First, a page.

As has been said, a low-power amp is not the best mate for the 63. If you want an Atma-Sphere amp, you'll need at least a pair of M60's. Also look into the Music Reference RM-200 tube amp (Michael Fremer "Class A" listing in Stereophile, if you care). Unlike other tube amps, it's power increases into lower impedance loads like the 63.
I have heard that the designers of this speaker did not assume lots of watts and amperage abundance. I think you may have to find specialty forums for the info you want or even a brief conversation with Quad themselves.
I am sure the McIntosh amps do a good job and the Quicksilver as well but there may well be other alternatives.
I use the 63s in my second system and Atmaspere is absolutely right to my ears. Below 60 watts you won't hear what they can do. I use Gradient subs with them together with their dedicated x-over driven by a pair of old Manley 250, bought for very little money. The Quads are driven be the Atmaspere 60 watters. There is a pair here on A. for sale at a fair price.
This system ( front end is also Atmaspere ) is really heaven to my ears.
We recently sold a customer who ownes these speakers a pr of Atma M60's then a few months later he upgraded to the new Atma Novacrons. When we went to set-up the Novacrons he still didn't have enough vol to get the speakers to sing. It wasn't the amps it was he was using a passive pre. Once we set him up with an Atma pre (about 12-14 dB of gain) everything came together so be careful of the gain of the pre is the lesson learned here.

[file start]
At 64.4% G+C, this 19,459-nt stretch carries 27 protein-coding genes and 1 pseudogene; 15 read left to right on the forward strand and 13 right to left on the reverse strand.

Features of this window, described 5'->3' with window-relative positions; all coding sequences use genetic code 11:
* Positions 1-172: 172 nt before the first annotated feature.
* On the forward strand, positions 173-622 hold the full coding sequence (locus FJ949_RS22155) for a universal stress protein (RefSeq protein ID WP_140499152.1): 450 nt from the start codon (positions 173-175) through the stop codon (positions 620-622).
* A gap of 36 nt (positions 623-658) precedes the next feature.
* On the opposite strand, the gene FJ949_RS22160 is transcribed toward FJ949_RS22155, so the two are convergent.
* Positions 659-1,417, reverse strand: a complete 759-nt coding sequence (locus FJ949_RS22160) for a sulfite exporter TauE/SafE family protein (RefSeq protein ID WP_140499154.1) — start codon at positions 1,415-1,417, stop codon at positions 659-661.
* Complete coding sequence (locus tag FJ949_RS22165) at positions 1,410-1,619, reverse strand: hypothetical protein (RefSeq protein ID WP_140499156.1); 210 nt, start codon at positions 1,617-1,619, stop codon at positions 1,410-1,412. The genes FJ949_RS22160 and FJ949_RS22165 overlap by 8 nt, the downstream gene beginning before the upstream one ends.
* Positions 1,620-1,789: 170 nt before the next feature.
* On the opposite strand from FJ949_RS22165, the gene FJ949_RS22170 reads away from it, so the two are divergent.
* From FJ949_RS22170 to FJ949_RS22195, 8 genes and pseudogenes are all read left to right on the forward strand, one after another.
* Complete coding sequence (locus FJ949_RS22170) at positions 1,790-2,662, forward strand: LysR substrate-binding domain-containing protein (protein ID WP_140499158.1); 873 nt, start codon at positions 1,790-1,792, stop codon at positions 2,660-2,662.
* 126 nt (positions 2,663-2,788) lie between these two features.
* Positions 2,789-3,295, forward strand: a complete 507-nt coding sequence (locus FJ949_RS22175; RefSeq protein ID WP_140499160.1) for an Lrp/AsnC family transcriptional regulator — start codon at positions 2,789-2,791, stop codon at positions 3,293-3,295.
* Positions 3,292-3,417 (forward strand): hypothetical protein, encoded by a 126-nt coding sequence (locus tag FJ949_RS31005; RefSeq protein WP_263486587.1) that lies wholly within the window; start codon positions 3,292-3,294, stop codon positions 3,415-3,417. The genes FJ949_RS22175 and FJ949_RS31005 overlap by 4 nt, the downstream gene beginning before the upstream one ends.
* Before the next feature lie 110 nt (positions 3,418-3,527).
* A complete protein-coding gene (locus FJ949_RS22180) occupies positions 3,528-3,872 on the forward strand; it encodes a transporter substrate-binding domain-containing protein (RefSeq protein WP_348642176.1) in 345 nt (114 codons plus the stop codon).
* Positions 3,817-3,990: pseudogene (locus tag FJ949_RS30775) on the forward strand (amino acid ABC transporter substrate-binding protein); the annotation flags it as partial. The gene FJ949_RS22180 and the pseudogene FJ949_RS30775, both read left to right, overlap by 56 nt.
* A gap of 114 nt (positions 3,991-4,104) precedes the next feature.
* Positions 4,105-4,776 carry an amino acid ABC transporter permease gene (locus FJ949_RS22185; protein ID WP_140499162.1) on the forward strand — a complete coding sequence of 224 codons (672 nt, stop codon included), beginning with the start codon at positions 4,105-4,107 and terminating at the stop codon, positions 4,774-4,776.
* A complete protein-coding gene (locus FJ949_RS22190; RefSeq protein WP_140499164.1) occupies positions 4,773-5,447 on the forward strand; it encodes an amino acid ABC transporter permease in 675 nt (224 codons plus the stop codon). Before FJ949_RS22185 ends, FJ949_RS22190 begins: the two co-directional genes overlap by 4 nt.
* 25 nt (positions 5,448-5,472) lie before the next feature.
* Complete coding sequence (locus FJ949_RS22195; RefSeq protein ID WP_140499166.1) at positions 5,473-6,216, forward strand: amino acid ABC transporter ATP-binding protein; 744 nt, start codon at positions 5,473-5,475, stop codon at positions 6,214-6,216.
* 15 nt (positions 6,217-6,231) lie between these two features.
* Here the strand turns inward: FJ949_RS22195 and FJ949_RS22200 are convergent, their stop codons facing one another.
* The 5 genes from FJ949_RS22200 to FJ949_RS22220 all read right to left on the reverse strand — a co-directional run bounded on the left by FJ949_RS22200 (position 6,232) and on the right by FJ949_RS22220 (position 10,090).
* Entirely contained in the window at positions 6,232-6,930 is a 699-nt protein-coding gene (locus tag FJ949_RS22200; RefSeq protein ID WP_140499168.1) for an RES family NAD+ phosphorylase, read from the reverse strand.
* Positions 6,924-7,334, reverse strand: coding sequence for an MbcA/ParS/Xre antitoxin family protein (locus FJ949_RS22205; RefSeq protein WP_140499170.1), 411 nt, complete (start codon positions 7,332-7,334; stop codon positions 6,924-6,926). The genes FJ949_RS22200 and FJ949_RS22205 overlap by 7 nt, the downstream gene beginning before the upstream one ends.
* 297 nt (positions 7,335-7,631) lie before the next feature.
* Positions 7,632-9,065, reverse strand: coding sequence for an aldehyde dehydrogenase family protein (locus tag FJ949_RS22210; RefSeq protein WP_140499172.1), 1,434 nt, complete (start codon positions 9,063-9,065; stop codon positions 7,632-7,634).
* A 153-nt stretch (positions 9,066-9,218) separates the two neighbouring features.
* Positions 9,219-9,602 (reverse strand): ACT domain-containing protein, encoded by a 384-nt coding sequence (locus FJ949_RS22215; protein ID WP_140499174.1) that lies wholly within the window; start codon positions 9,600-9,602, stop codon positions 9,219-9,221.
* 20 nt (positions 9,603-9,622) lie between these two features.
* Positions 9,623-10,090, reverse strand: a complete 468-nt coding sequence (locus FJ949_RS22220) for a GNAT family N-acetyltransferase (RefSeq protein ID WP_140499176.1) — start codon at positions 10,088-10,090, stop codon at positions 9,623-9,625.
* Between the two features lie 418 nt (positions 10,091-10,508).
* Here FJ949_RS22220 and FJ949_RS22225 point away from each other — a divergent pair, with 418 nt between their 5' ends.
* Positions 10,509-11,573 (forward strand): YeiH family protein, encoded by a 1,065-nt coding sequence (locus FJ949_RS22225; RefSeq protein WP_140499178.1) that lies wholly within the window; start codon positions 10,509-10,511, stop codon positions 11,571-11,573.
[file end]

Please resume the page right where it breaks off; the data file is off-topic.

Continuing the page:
Thanks to everyone for the responses. Sorry for my delay. It sounds unanimous about low powered amps even without any load below 50hz. My CJ MV-60 sounds pretty amazing so unless I can taste the magic of another circuit like single ended, or maybe a great tube like the 300b, maybe I should stick with the CJ. I.e. would an RM 200 really sound much better?
Also, as I look at amps, how can I tell from the circuit design, parts or measurements whether a particular amp can handle the impedance changes in the esl-63?
Also, I didn't want to lead with this, but my sonic priorities lean more toward midrange magic and musicality. I am not one who seeks ultimate detail, "neutrality" in the audiophile sense, etc. I play at pretty moderate volumes, and never turn it up to extreme volume. So I am very curious about 300b and/or SET sound. But I am keeping my quads, so does this leave out SET entirely?
Another possible amp is an assemblage 300b push pull that might be fun to try. At 18 watts (I think) it should have enough oomph since it doesn't need to do much below 50hz?
Montaldo, you might want to look at this post:
and this link:
Unless you have a very small room, you will not have enough power with a 300b-based SET. They only have 7 watts. You need more like 50-60 as a minimum to really make the speakers sing in the average sized American room (17' by 20' or so).
Quads go lower than 50Hz, unless you are cutting them off with an electronic crossover. Actually they can make quite convincing bass!